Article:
The findings could translate to a more efficient screening program by eliminating exams from the to-do list that aren't particularly suspicious, said presenter Dr. Daan Hellingman of Siemens Healthineers in Forchheim, Germany.
"Not reading exams with [lower AI scores -- and thus, less suspicion] can reduce radiologists' recall rates and workload in screening," he said.
Hellingman and colleagues compared an artificial intelligence-based triage strategy for breast cancer screening with independent double radiologist reading with consensus. The AI algorithm scored digital mammography exams for suspicion of cancer on a scale of 1 to 10, with higher scores indicating more suspicion. The study included 37,674 digital mammography exams taken in 2012; of these, 210 cancers were found on screening and 45 were interval cancers.
The AI-based screening algorithm strategy consisted of the following:
- Those exams scored as 9.81 or higher -- the top 1% of most suspicious cases -- were forwarded for recall.
- Those exams with an AI score of 7 to 10 were referred for double reading and a consensus process.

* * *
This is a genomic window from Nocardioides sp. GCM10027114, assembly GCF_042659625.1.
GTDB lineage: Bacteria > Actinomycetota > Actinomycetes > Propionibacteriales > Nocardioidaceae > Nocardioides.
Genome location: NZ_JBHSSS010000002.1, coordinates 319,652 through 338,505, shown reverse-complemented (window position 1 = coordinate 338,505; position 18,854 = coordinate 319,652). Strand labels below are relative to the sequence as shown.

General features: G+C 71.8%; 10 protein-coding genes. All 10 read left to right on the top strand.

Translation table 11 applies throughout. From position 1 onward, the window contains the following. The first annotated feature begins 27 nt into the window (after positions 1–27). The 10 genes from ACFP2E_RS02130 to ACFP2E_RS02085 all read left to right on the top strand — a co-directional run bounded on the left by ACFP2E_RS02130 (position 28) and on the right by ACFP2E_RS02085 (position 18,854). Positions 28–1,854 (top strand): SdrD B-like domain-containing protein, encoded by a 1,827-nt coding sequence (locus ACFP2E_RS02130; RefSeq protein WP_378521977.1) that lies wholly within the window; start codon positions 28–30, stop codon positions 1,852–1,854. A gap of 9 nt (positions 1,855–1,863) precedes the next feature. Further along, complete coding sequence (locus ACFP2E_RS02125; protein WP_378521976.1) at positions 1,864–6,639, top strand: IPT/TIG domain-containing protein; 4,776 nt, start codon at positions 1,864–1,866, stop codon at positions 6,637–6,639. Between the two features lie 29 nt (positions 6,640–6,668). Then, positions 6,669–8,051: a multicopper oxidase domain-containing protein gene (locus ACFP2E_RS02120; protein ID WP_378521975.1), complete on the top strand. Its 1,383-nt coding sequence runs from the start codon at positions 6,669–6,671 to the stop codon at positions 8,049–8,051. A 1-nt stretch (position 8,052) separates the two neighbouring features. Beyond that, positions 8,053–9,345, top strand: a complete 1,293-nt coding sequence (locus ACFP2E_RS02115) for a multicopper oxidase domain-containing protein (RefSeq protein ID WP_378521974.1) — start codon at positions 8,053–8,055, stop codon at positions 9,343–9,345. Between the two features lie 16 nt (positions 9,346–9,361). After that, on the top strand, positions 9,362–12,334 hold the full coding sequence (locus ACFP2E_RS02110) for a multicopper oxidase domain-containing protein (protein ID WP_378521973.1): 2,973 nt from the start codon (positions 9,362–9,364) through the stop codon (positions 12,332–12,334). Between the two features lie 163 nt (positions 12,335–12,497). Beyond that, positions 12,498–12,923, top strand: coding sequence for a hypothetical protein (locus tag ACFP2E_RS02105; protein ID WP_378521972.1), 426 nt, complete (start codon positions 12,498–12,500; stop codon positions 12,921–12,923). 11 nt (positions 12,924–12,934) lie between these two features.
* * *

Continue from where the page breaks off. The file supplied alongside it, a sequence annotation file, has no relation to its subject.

- Those cases with an AI score of 1 to 6 were not referred at all to radiologist readers; these cases made up the majority of the exam pool (73.2%).
Triaging mammography exams using the AI algorithm resulted in a lower recall rate and reduced not only initial reading workload by more than 70% but also consensus reading workload by 45%, Hellingman's group found. The number of cancers identified was equal between the radiologists and the AI algorithm, at 5.6 per 1,000 exams.
|Effect of AI algorithm on mammography exam reading triage
||No AI triaging
|Cancer detection rate
||5.6 per 1,000 exams
||5.6 per 1,000 exams
|Initial reading workload (exams)
|Consensus workload (exams)
The AI algorithm found five additional cancers among the 1% most suspicious exams, Hellingman noted.
AI shows promise for making breast cancer screening more efficient and effective, but more research is needed.
"The use of AI for decision support has the potential to improve the quality of breast cancer screening ... but prospective studies should confirm this," Hellingman concluded.
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